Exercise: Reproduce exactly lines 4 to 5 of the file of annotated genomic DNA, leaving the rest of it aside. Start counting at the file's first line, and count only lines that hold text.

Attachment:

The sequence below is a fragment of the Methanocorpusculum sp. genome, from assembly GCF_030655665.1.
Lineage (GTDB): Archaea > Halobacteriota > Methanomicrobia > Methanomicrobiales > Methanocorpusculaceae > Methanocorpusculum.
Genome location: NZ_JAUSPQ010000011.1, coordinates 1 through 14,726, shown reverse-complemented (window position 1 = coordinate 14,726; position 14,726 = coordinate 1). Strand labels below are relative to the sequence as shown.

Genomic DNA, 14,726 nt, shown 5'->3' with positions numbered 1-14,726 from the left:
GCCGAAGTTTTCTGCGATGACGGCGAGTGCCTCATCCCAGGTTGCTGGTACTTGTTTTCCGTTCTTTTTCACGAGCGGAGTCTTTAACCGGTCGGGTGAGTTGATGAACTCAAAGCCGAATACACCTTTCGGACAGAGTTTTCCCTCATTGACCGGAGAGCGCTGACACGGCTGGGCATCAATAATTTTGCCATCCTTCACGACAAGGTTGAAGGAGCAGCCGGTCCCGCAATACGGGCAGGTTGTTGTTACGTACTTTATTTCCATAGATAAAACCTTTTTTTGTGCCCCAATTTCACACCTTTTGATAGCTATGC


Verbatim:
Genomic DNA, 14,726 nt, shown 5'->3' with positions numbered 1-14,726 from the left:
GCCGAAGTTTTCTGCGATGACGGCGAGTGCCTCATCCCAGGTTGCTGGTACTTGTTTTCCGTTCTTTTTCACGAGCGGAGTCTTTAACCGGTCGGGTGAGTTGATGAACTCAAAGCCGAATACACCTTTCGGACAGAGTTTTCCCTCATTGACCGGAGAGCGCTGACACGGCTGGGCATCAATAATTTTGCCATCCTTCACGACAAGGTTGAAGGAGCAGCCGGTCCCGCAATACGGGCAGGTTGTTGTTACGTACTTTATTTCCATAGATAAAACCTTTTTTTGTGCCCCAATTTCACACCTTTTGATAGCTATGC